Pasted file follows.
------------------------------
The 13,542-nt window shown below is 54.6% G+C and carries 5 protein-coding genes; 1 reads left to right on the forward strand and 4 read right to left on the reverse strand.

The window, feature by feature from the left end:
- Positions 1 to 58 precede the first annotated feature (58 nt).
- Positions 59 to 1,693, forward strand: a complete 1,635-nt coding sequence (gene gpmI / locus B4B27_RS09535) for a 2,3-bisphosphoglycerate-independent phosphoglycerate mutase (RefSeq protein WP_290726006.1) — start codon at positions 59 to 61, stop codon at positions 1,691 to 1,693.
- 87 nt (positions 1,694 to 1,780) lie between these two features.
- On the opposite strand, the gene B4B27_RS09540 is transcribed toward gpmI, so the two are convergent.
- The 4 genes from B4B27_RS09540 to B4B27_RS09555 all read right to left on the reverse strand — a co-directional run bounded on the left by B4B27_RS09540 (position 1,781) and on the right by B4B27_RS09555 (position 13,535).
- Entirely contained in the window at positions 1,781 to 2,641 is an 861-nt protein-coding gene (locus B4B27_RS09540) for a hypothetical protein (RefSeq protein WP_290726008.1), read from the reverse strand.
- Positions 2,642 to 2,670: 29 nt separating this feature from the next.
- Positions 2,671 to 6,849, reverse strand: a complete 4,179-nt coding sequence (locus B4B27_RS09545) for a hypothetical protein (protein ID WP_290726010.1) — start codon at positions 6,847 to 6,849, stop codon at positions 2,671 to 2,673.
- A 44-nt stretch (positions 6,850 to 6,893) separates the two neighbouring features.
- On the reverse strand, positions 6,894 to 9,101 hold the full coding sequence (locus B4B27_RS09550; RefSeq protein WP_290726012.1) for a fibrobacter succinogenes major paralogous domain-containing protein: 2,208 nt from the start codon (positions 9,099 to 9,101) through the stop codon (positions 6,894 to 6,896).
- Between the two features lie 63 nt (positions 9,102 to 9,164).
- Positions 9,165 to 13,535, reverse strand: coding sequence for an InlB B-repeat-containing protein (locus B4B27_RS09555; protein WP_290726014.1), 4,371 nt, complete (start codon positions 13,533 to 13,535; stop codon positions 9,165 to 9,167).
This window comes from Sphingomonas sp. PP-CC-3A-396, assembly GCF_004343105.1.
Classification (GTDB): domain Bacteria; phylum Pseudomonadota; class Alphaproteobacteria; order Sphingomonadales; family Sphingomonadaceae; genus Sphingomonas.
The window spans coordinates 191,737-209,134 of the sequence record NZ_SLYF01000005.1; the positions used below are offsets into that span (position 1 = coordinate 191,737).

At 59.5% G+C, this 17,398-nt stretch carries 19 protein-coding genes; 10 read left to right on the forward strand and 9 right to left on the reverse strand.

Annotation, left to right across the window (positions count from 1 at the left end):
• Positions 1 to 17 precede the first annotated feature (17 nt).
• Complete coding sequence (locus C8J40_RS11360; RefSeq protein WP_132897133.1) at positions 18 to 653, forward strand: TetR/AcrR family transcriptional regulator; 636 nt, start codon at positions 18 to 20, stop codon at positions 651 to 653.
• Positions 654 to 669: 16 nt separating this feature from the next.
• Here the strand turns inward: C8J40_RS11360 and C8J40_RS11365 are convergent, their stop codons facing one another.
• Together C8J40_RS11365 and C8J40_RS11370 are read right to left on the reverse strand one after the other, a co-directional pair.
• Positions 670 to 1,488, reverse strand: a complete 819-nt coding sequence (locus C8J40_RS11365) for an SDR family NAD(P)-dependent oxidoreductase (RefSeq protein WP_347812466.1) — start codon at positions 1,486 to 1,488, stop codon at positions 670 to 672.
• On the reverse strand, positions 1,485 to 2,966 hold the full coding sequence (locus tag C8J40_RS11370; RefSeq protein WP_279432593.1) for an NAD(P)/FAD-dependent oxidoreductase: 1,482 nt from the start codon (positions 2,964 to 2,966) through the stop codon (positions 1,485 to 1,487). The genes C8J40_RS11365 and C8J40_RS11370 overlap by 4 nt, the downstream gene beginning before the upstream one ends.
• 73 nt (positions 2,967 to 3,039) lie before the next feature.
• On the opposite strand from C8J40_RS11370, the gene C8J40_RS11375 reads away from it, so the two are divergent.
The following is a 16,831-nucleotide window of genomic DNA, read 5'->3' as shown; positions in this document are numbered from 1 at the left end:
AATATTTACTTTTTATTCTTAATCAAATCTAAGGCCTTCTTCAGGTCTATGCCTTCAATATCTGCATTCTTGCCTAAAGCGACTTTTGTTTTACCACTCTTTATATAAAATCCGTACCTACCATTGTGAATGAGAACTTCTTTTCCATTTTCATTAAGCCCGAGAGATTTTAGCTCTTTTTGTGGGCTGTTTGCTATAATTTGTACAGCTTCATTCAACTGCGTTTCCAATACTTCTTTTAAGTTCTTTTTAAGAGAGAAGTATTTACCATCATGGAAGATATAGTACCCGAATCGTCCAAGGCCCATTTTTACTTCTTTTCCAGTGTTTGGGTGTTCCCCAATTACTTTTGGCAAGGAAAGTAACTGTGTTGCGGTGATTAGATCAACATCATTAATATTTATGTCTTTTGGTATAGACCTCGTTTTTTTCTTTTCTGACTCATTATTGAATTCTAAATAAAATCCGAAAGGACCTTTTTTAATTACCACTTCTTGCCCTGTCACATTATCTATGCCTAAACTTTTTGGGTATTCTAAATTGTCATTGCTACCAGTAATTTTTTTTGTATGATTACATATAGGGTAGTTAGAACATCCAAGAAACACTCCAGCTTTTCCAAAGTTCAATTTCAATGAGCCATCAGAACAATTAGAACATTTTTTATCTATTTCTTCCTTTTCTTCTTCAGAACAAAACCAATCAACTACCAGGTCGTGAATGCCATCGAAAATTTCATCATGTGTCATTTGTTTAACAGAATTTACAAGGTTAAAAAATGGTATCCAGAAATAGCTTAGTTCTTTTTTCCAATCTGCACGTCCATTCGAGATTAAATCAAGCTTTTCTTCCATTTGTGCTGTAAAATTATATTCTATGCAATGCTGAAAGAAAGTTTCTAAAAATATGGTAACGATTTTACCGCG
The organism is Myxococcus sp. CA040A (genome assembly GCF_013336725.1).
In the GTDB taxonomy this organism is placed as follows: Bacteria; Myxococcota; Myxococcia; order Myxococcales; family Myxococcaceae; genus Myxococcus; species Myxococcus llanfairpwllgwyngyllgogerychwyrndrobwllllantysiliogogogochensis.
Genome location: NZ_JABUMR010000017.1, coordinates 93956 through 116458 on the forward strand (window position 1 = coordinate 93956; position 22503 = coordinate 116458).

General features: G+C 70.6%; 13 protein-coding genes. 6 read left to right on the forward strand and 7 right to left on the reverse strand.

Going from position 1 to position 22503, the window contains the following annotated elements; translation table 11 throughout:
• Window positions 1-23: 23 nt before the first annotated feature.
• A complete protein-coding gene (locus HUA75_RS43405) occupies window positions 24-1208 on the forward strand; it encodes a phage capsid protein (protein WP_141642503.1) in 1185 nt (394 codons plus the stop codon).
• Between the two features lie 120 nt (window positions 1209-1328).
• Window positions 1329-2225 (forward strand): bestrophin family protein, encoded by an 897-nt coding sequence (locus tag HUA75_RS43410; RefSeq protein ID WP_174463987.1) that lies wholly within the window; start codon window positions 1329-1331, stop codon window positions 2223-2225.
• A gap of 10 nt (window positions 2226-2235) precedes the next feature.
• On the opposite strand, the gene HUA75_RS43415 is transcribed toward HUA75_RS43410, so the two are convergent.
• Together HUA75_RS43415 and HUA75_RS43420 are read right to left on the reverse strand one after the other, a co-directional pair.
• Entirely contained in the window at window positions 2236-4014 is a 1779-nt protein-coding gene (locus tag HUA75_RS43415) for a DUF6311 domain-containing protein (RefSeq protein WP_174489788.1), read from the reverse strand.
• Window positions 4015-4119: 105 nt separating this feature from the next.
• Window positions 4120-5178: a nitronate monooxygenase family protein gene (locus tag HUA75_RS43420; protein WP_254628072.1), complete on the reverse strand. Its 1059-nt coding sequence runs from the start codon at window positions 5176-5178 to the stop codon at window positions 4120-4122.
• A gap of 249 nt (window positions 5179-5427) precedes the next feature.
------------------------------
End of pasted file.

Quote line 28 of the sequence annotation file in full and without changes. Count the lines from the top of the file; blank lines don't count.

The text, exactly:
• On the opposite strand from C8J40_RS11370, the gene C8J40_RS11375 reads away from it, so the two are divergent.